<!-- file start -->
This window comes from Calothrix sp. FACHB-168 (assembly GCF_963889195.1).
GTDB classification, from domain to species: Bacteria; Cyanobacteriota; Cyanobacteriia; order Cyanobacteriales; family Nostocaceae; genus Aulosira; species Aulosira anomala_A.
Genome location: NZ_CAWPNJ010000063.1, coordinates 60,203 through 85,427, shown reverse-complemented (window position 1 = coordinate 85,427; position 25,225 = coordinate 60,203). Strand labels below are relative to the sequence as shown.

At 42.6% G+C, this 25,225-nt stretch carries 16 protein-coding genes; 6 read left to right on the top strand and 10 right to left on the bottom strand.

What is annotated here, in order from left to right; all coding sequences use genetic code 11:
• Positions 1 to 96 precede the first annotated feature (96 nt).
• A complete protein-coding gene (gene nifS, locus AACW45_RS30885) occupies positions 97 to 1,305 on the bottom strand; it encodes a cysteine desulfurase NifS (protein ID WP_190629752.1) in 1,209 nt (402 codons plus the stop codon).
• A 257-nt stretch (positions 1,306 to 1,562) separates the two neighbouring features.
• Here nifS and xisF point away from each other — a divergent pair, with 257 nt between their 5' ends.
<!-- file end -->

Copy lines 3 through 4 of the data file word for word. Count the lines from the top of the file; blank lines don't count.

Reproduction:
Genome location: NZ_CAWPNJ010000063.1, coordinates 60,203 through 85,427, shown reverse-complemented (window position 1 = coordinate 85,427; position 25,225 = coordinate 60,203). Strand labels below are relative to the sequence as shown.

At 42.6% G+C, this 25,225-nt stretch carries 16 protein-coding genes; 6 read left to right on the top strand and 10 right to left on the bottom strand.